Since then, I have been going to his office to meet him every Friday afternoon and he has been incredibly helpful in all of the coding aspects of my project.
There were two more main technical problems to solve, as well as a logistical one. The first one was how to keep the electronics and payload warm throughout the flight, as temperatures drop down very low during the flight.
We decided that the payload shell would be made of a styrofoam cooler the size of a six pack (for insulation because no wood, metal or carbon fibre are allowed for the shell, as it poses a risk to aircraft), and have an Adafruit heating pad on the inside which will turn on and off as needed.
To keep the heater from flicking on and off rapidly around a certain temperature, I will set a minimum and maximum temperature. For example, when it reaches down to 0°C it will turn on, and then when it gets up to 10°C it will turn off and cool down to 0° again. In code it will look somewhat like this:
If temp < 0°
If temp > 10°
I then tested the heater system at room temperature values and held my hand over the heat sensor to make it warmer, and sure enough, it turned on and off at the desired levels.
The second problem to solve was how to track the probe, both to know where it is for the duration of the flight and also so that I can retrieve it at the end once it has landed. For this, there are a few different options.
The first you might think of is sending up a cheap phone, and using its tracking software to see where it is. Unfortunately, it uses the regular phone network towers which are designed to blanket the ground in coverage, but have no need to reach above a few kilometres (noting that the balloon will go above 30km in altitude).
The second option is using a hiking GPS emergency tracker, such as the SPOT tracker. The problem with these is that they (at absolute max) only go up to around 10km (remember Mt. Everest is 8,849m, so no need to go much higher than that), so that is only one third of the altitude I am going to. The third is getting an amateur radio license and tracking it via radio, but that takes a lot of time and can be very complicated. The fourth option is using a satellite tracker, which is the option I have chosen to go with.
I am using the Artemis Global Tracker, which can track location accurately to 2.5 metres anywhere on Earth with clear skies. It can also send short messages of up to 50 bytes each, which I will use to send back readings from all of my sensors in CSV format to conserve characters. For example:
<temp>,<pres>,<lat>,<long>,<humid>,<accel x>,<accel y>,<gyro x>,<gyro y>
I will send this data back once every minute from the probe while in flight, this will enable me to see all the data in real time, as well as get a data return even if I lose the probe on decent/landing (the data will save on an SD card on board every second however, which I can retrieve and get super
accurate readings from assuming I can recover it). The Artemis itself is a circuit board that runs off similar code to the Arduino, so the current stage in the project I am up to is a breadboarded test of all sensors on the Arduino, which I can now transfer over to the Artemis using basically the same code.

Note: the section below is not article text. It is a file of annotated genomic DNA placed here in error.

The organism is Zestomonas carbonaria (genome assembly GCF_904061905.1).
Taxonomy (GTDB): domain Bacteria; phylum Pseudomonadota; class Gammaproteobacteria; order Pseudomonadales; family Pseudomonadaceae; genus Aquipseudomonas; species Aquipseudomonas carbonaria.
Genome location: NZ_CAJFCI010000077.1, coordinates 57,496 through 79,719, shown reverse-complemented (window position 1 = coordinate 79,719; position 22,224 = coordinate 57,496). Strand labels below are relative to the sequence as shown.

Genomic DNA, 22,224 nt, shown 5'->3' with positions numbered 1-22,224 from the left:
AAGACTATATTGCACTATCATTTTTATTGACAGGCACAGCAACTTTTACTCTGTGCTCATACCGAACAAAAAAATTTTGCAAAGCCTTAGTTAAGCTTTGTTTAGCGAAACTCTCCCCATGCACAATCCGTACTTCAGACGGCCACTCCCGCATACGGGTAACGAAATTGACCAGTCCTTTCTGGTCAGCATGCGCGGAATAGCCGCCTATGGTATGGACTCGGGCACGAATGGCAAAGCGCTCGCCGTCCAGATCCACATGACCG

The logistical problem is where I will launch the balloon from. As a rule, a weather balloon will go east due to the Earth’s rotation, and that can range anywhere from a couple of kilometres to almost 100 or more depending on winds.
There are three places I cannot have the balloon land: in the ocean (as it will sink and be unretrievable), in a city (because of the danger to humans and aircraft, not to mention how hard it would be to find), and on a mountain (as it will be hard or impossible to retrieve).
In short, I need to go far enough west of the Great Dividing Range so that as it drifts east it will land in a field well before the mountains. This will most likely be around Parkes NSW, maybe a bit further west. It depends on what balloon and parachute size I get, both of which impact the distance it will fly (due to a longer/shorter ascent/descent, and also how high it goes, giving access to more and different types of winds).
Lastly for this article, I will explain how a weather balloon works and its various components.
There are three main parts to a weather balloon: the balloon, the payload and the parachute. On the ground, the balloon is about two metres in diameter and is filled with helium. When it reaches 100,000 feet the pressure is 1% of that at sea level, so the balloon expands to a radius of 10 metres, and eventually pops. The parachute then takes it down (fingers crossed) to a soft landing.
During launch and ascent, the balloon is at the top of the mechanism with a rope suspending to the payload. In between there is a parachute, so when the balloon pops the parachute is what is holding the payload up, and guides it to a soft landing.
Currently, I am working on integrating all of the sensors into the Artemis, and then doing full integrated payload tests. I will put the payload into a freezer and do cold tests as well. The current targeted launch time is around late January, but that could change depending on how smoothly the last part of the project goes.
I hope to be back in an issue or two, with exciting new details about the project and (hopefully!) launch!